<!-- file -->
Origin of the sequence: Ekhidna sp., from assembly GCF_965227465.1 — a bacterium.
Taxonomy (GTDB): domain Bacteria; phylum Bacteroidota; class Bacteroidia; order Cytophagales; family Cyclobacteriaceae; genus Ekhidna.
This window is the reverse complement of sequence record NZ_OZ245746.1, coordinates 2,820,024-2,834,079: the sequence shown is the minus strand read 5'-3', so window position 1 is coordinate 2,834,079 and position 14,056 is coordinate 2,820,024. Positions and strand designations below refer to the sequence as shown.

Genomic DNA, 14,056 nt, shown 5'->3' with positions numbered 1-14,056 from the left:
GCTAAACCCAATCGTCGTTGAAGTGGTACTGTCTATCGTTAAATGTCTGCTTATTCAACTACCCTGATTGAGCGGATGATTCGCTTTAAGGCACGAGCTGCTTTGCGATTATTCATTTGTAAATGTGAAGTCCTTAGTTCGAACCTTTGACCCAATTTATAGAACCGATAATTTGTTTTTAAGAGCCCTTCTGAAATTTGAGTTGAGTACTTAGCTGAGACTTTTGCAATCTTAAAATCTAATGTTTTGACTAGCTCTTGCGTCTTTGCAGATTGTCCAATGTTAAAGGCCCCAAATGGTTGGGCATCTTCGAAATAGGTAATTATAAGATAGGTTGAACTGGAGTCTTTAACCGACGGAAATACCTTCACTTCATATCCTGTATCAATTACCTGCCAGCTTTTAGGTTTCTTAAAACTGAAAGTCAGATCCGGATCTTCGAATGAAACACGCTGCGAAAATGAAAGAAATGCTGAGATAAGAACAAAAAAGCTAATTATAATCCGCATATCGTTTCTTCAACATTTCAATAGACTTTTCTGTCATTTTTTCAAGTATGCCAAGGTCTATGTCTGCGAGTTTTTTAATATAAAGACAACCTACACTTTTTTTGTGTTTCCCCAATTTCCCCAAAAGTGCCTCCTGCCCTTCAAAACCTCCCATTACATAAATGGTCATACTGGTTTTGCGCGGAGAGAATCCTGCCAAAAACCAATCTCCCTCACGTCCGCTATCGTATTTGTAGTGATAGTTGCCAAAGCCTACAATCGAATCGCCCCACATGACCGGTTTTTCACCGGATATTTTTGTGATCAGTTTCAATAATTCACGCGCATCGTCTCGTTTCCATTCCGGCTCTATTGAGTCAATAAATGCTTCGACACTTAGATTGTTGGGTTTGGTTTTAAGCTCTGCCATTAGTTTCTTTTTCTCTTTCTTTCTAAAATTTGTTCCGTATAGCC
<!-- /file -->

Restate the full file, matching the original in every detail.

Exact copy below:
Origin of the sequence: Ekhidna sp., from assembly GCF_965227465.1 — a bacterium.
Taxonomy (GTDB): domain Bacteria; phylum Bacteroidota; class Bacteroidia; order Cytophagales; family Cyclobacteriaceae; genus Ekhidna.
This window is the reverse complement of sequence record NZ_OZ245746.1, coordinates 2,820,024-2,834,079: the sequence shown is the minus strand read 5'-3', so window position 1 is coordinate 2,834,079 and position 14,056 is coordinate 2,820,024. Positions and strand designations below refer to the sequence as shown.

Genomic DNA, 14,056 nt, shown 5'->3' with positions numbered 1-14,056 from the left:
GCTAAACCCAATCGTCGTTGAAGTGGTACTGTCTATCGTTAAATGTCTGCTTATTCAACTACCCTGATTGAGCGGATGATTCGCTTTAAGGCACGAGCTGCTTTGCGATTATTCATTTGTAAATGTGAAGTCCTTAGTTCGAACCTTTGACCCAATTTATAGAACCGATAATTTGTTTTTAAGAGCCCTTCTGAAATTTGAGTTGAGTACTTAGCTGAGACTTTTGCAATCTTAAAATCTAATGTTTTGACTAGCTCTTGCGTCTTTGCAGATTGTCCAATGTTAAAGGCCCCAAATGGTTGGGCATCTTCGAAATAGGTAATTATAAGATAGGTTGAACTGGAGTCTTTAACCGACGGAAATACCTTCACTTCATATCCTGTATCAATTACCTGCCAGCTTTTAGGTTTCTTAAAACTGAAAGTCAGATCCGGATCTTCGAATGAAACACGCTGCGAAAATGAAAGAAATGCTGAGATAAGAACAAAAAAGCTAATTATAATCCGCATATCGTTTCTTCAACATTTCAATAGACTTTTCTGTCATTTTTTCAAGTATGCCAAGGTCTATGTCTGCGAGTTTTTTAATATAAAGACAACCTACACTTTTTTTGTGTTTCCCCAATTTCCCCAAAAGTGCCTCCTGCCCTTCAAAACCTCCCATTACATAAATGGTCATACTGGTTTTGCGCGGAGAGAATCCTGCCAAAAACCAATCTCCCTCACGTCCGCTATCGTATTTGTAGTGATAGTTGCCAAAGCCTACAATCGAATCGCCCCACATGACCGGTTTTTCACCGGATATTTTTGTGATCAGTTTCAATAATTCACGCGCATCGTCTCGTTTCCATTCCGGCTCTATTGAGTCAATAAATGCTTCGACACTTAGATTGTTGGGTTTGGTTTTAAGCTCTGCCATTAGTTTCTTTTTCTCTTTCTTTCTAAAATTTGTTCCGTATAGCC